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January 4th, 2012 BRETT CAMPBELL | Music Stories
 

Album Review: Bridgetown Sextet

New Old Fashioned (Self-Released)

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[THROWBACK JAZZ] The title of this spiffy new CD accurately describes the local retro-jazzers, who bring a relatively youthful exuberance to 15 concise takes on vintage pre-World War II hits by the era’s greatest bandleaders, including Duke Ellington, Count Basie and Benny Goodman.  

Favorites of Portland’s swing dancing scene, this is a band that knows how to get the feet flying, thanks to the pumping piano and dapper drums of co-founders Andrew Oliver and local Harlem stride specialist Scott Kennedy, who split time on both instruments. The latter gets a nifty solo workout on Jelly Roll Morton’s “Sporting House Rag,” and the ubiquitous Oliver also plays chatty cornet on a half dozen cuts. John Moak’s growly trombone and guitarist Doug Sammons’ sassy vocals (plus a sweet guest vocal by Dee Settlemier on James P. Johnson’s “If I Could Be With You”) lend a tangible period flavor to the proceedings.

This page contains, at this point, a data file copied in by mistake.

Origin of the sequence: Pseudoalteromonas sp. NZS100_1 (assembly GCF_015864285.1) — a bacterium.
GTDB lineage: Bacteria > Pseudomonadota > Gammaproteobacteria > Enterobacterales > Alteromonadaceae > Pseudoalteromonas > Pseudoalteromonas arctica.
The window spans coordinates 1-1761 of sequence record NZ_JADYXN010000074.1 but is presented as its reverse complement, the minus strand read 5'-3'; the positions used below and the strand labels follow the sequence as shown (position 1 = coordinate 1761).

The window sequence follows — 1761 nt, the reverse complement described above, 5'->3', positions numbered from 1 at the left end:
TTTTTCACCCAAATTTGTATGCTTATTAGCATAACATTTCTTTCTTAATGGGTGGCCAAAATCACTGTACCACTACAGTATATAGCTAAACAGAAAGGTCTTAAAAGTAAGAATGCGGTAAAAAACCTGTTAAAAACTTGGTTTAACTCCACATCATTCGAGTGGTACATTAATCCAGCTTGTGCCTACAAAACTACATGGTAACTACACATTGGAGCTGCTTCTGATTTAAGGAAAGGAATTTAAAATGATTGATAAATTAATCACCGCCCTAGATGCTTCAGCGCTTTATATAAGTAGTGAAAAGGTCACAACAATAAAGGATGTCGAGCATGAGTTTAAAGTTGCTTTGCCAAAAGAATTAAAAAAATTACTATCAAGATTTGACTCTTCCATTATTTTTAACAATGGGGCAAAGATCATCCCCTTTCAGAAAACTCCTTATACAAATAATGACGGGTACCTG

While evocations of the hot Chicago, Kansas City and New York scenes also abound on New Old Fashioned, the presence of several Morton cuts, a Sidney Bechet number, and former New Orleans clarinetist and tenor saxophonist David Evans (who’s played with the legendary Pete Fountain) lend a decided Dixie flavor, and it’s on those early hot jazz cuts that the band really cooks, especially on smokin’ opener “Who’s Sorry Now” and Jack Teagarden’s “I’m Gonna Stomp Mr. Henry Lee,” where the Bridgetowners approach the heat of the originals and celebrated revivalists like the Jim Cullum Jazz Band.


SEE IT: The Bridgetown Sextet plays Tony Starlight’s Supper Club and Lounge, 3728 NE Sandy Blvd., on Friday, Jan. 6. 8 pm. $12. 21+.

 
  • Currently 3.5/5 Stars.
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